- What does it mean to consider Montgomery as a “green” writer (Doody) or as a proto-ecofeminist (Holmes)?
- What do Montgomery’s provocative readings of nature offer us at a time of environmental crises and ecological preoccupations?
- How does the notion of “nature” impact some of the most central preoccupations in Montgomery’s fiction, poetry, and life writing (the nature of war, of mental illness, of cultural inheritance, of conflict, of same-sex friendships and of heterosexual marriage, of cultural memory, of national ideologies)?
Abstracts should clearly articulate the paper’s argument and demonstrate familiarity with current scholarship in the field (please see for an updated bibliography). For more information, please contact the conference co-chairs directly: Dr. Benjamin Lefebvre and Dr. Jean Mitchell. All proposals will be vetted blind and should therefore contain no identifying information.
Sullivan Entertainment’s telefilm Anne of Green Gables: A New Beginning, released late in 2008, was nominated for two Director’s Guild of Canada awards (one for best television movie/miniseries and one for Ray Lorenz for best production design in a television movie/miniseries) and for three Gemini Awards: for best costume design (Martha Mann), for best achievement in make-up (Lynda McCormack and Madeleine Russell), and for best performance by an actress in a featured supporting role in a dramatic program or miniseries (Barbara Hershey).
On June 16, I shared the sad news that world-renowned filmmaker Allan King (1930–2009), whose extensive filmography included thirteen episodes of Road to Avonlea (1990-1996), had died the day before, in Toronto, at the age of 79.
On 3 September, I mentioned that there was now a website for the Anime version of Before Green Gables, which had been airing on Japanese television as Konnichiwa Anne since April 2009. The series is directed by Katsuyoshi Yatabe and is produced by Nippon Animation, which produced the 1979 Akage no An anime. See also the entry on Konnichiwa Anne on the Anime News Network. Thanks to Yuka for bringing this to my attention.
On 20 October, Sullivan Entertainment released restored, high-definition DVD sets of the first two seasons of Road to Avonlea, whereas the second season of Emily of New Moon was released on DVD by Echo Bridge Home Entertainment on 29 December.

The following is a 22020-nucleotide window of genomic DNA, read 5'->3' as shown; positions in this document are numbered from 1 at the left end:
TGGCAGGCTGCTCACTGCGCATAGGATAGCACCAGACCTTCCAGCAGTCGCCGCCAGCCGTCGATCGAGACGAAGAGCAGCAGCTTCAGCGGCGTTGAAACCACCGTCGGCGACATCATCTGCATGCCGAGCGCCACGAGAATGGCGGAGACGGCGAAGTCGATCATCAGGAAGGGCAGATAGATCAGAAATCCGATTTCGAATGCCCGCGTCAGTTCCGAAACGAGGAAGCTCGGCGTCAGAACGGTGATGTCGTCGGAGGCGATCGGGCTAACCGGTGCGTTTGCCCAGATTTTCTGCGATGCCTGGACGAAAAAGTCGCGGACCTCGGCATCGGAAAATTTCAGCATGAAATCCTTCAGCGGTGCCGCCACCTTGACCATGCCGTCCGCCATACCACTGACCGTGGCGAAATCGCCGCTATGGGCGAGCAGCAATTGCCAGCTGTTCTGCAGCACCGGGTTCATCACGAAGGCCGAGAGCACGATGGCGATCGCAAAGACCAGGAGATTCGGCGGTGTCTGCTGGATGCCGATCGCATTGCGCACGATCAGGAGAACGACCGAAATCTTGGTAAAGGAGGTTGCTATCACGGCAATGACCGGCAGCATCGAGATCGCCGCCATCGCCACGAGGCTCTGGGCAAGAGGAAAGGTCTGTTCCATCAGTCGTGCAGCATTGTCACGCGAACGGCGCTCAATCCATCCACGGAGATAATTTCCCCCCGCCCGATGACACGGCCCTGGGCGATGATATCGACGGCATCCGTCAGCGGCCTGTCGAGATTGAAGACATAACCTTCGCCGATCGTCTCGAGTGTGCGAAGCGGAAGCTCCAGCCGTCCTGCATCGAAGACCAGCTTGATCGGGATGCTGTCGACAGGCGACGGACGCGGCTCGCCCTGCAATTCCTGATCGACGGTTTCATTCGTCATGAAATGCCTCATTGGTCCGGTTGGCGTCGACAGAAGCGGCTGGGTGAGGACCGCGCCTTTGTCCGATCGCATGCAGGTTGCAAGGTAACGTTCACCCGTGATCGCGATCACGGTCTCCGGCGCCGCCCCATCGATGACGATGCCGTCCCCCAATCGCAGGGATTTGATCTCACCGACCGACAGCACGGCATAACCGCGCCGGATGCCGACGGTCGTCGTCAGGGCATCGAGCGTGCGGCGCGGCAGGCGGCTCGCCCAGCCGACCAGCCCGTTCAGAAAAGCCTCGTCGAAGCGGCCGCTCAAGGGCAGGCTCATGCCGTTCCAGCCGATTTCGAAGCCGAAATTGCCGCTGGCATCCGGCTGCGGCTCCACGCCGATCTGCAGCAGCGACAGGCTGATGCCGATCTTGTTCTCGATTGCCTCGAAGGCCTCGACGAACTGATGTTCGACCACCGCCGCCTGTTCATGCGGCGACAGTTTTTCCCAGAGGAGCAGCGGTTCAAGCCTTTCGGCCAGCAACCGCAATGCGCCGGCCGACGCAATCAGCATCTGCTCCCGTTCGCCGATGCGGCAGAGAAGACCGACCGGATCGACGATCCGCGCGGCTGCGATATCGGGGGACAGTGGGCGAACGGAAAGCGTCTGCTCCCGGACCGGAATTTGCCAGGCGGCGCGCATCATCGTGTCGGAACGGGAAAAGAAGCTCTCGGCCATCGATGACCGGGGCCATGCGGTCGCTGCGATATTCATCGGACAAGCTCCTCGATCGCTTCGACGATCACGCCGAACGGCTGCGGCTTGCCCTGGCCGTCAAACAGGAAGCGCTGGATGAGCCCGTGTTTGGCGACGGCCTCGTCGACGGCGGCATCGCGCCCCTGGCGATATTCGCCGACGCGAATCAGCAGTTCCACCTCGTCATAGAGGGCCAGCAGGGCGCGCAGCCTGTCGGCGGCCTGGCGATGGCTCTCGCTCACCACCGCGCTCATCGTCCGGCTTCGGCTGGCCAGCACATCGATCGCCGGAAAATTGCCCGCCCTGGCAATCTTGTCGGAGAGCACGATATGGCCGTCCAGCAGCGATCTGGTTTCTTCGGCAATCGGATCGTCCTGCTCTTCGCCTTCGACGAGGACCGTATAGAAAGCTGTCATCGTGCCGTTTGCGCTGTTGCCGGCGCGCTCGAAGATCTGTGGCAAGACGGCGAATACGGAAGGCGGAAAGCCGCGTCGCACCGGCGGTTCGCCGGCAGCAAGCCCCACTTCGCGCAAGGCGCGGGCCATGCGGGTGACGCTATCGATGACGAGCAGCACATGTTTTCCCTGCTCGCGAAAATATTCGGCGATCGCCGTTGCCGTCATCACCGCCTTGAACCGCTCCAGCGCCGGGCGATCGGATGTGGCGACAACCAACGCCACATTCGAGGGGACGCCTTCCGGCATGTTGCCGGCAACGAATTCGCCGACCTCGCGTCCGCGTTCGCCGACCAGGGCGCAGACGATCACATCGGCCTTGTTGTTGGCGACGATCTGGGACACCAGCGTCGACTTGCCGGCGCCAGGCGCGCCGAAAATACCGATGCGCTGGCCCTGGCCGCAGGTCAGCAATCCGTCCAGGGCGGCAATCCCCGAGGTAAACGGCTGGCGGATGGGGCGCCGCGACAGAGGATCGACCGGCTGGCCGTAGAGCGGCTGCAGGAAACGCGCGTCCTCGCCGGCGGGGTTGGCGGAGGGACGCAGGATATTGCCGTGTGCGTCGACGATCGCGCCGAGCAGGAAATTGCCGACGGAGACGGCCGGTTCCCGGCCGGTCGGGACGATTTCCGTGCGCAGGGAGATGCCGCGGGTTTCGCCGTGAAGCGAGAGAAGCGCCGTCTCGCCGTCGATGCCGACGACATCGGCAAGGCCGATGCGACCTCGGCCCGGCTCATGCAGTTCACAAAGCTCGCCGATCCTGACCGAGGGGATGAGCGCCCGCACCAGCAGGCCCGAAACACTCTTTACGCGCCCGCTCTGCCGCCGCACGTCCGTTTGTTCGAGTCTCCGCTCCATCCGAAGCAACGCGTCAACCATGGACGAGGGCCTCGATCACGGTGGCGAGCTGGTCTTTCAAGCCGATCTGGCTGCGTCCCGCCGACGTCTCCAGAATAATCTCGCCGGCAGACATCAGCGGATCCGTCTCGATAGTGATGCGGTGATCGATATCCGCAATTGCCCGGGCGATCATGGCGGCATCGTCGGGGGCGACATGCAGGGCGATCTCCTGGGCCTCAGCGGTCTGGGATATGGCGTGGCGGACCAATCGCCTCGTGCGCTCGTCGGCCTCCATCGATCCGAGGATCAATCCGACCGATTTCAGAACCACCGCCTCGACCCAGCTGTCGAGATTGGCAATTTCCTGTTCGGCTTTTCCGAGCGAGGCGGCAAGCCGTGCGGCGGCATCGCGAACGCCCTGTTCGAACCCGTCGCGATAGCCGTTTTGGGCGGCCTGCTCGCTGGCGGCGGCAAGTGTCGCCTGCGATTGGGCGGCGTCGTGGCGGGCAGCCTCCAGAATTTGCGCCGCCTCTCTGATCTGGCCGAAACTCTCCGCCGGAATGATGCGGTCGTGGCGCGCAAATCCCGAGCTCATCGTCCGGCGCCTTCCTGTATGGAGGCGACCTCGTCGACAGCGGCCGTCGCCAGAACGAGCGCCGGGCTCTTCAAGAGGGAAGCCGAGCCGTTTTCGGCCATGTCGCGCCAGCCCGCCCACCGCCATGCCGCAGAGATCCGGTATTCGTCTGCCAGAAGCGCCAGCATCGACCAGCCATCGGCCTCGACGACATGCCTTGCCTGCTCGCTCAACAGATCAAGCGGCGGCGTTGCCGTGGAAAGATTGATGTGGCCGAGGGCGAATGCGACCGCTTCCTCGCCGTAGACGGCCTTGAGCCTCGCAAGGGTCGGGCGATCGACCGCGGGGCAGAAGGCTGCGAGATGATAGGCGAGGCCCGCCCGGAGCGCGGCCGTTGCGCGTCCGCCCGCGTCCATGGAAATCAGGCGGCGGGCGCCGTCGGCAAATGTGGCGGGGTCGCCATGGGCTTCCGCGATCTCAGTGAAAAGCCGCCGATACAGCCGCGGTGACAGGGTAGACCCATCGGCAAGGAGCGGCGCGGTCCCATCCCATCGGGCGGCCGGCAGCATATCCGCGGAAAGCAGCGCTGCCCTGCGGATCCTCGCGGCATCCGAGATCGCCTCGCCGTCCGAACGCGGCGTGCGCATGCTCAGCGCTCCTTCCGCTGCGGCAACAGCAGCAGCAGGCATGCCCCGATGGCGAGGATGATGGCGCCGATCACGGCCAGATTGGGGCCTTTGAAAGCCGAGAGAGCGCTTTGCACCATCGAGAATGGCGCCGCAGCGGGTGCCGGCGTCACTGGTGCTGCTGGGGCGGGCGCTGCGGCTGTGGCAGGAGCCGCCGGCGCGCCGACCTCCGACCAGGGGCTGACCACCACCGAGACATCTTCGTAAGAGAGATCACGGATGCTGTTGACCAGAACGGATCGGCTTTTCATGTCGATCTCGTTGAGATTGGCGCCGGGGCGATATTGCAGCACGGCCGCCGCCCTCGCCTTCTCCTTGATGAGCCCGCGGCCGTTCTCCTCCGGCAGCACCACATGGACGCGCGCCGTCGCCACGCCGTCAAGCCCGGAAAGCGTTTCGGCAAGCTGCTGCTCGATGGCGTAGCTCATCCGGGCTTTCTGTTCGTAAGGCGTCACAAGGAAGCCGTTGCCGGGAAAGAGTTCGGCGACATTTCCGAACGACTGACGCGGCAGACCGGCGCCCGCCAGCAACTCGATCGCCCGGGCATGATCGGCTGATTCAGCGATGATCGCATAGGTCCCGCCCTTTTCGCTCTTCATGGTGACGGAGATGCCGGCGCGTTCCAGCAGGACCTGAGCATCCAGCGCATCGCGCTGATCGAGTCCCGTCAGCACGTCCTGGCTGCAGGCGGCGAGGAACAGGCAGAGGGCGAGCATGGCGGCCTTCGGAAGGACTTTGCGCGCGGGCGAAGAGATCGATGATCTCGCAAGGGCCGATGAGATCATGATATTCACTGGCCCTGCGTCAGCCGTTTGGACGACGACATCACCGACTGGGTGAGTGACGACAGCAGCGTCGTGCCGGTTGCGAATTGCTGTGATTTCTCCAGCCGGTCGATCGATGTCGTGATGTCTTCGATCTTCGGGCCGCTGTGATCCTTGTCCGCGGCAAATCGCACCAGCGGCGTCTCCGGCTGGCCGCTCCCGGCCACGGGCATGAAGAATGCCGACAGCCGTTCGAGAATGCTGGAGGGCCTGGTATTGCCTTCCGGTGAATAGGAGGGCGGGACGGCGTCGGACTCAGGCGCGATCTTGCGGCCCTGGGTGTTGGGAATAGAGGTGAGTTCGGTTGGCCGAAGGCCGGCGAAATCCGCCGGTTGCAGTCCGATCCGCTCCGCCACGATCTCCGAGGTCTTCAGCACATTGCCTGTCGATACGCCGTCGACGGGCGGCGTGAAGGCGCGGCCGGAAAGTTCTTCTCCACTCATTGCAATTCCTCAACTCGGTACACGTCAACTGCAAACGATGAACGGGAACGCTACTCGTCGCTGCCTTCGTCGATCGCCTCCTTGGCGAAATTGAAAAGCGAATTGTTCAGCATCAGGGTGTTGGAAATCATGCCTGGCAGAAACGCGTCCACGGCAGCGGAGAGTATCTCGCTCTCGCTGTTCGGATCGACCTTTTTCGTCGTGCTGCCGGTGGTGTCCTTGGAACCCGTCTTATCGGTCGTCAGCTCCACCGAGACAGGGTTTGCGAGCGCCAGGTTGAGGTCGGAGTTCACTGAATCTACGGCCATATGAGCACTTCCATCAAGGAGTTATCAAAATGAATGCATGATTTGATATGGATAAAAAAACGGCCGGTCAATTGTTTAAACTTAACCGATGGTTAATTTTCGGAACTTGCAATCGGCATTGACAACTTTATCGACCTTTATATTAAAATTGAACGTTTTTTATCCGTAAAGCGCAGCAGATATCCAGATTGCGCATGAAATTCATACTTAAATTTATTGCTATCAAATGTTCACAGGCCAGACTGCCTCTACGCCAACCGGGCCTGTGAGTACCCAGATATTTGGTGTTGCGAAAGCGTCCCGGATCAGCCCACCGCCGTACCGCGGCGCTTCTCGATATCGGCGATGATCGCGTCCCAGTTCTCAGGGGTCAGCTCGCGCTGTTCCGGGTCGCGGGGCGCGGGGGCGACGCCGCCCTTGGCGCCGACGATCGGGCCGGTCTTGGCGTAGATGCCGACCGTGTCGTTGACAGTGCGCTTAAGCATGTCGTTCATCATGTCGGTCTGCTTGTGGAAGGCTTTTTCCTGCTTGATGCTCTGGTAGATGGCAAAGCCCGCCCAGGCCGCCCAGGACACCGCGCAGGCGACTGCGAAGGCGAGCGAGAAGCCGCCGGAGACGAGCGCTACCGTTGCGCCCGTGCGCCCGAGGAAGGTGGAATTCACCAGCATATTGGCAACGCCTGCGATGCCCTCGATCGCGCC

In the News
On 8 January, an article by Sandra Martin in the Globe and Mail shared the news that Mollie Gillen, author of The Wheel of Things: The Life of L.M. Montgomery, had died in Toronto on 3 January 2009, at the age of 100.
Congratulations to Vanessa Brown of London, Ontario, who, in July, won the second prize in Canada’s First National Book Collecting Contest for best book collectors under the age of thirty, sponsored by the Bibliographical Society of Canada (BSC), the Antiquarian Booksellers of Association of Canada (ABAC), and the Alcuin Society. Vanessa won for her collection, “The L.M. Montgomery Collection in the Forest City.” She was interviewed by Mark Medley on the National Post’s book blog, “The Afterword”:
I remember the first time I bought a book about Lucy Maud Montgomery that wasn’t by her but about her. I was at a shop here in town called Portobello Road, which is no longer there. It was a great shop. There was a publisher’s proof of a biography by Harry Bruce. It was exciting to read about her, to find out there was so much more to learn. Then, of course, I bought the journals. And the obsession grew.
On 1 December, a news story by Randy Boswell commented on how a first-edition copy of Anne of Green Gables was expected to set an auction record:
One of the books most coveted by collectors of Canadian literary history—a first edition copy of Anne of Green Gables—is to be sold at auction next week in New York for what could be a record price.
The vintage edition of the classic novel by P.E.I.-born author Lucy Maud Montgomery, first printed in April 1908 by the Boston publishing house L.C. Page, is expected to fetch up to $25,000 U.S. at Sotheby’s Dec. 11 sale of rare books and manuscripts.
A top hammer price would just surpass the $24,000 record set in 2005 for another inaugural copy of the famous work.
A follow-up article by James Adams, appearing in the Globe and Mail on 12 December, reported that this copy had sold at auction for $37,500:
A first-edition copy of the Canadian classic Anne of Green Gables was sold by Sotheby’s New York Friday afternoon for $37,500 (U.S.)—a live auction record for the famous debut novel by Lucy Maud Montgomery that originally retailed for $1.50.
Another busy year for L.M. Montgomery’s legacy! What will 2010 bring? Stay tuned!